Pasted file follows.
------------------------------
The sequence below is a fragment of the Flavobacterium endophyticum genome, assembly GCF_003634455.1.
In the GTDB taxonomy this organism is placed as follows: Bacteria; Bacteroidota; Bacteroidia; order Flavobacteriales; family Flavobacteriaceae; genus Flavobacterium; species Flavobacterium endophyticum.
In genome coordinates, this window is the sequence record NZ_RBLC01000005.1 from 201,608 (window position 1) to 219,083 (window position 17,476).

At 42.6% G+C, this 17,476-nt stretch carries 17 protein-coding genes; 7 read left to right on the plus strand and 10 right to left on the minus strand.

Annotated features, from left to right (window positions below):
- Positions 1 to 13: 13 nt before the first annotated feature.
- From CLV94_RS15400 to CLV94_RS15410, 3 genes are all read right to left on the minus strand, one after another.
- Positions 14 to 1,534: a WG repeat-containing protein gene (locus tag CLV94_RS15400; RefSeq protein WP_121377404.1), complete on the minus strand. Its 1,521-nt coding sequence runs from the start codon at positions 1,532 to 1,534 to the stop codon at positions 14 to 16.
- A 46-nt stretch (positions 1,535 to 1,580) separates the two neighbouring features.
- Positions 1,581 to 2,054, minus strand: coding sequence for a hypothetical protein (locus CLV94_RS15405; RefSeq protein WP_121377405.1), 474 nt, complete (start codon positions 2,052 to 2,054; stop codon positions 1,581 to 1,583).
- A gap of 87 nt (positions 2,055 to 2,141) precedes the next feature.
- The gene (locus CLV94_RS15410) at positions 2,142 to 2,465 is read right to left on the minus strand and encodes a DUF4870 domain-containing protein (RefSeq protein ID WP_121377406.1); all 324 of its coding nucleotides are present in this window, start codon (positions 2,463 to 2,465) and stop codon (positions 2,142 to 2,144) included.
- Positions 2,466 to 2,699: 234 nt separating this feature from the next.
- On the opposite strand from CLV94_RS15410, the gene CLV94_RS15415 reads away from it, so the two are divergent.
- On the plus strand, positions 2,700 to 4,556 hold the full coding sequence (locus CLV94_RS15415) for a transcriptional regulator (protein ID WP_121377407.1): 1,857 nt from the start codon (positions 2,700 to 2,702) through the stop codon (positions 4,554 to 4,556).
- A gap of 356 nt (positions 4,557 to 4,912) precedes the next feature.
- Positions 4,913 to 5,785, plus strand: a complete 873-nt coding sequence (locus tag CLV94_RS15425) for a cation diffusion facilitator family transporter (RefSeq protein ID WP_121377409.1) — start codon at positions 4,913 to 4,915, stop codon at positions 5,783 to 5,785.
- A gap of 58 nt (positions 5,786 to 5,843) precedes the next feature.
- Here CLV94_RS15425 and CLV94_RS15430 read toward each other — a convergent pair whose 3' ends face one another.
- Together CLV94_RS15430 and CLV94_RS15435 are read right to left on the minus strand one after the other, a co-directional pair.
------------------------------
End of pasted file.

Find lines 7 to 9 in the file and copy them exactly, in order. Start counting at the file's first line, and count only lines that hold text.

- From CLV94_RS15400 to CLV94_RS15410, 3 genes are all read right to left on the minus strand, one after another.
- Positions 14 to 1,534: a WG repeat-containing protein gene (locus tag CLV94_RS15400; RefSeq protein WP_121377404.1), complete on the minus strand. Its 1,521-nt coding sequence runs from the start codon at positions 1,532 to 1,534 to the stop codon at positions 14 to 16.
- A 46-nt stretch (positions 1,535 to 1,580) separates the two neighbouring features.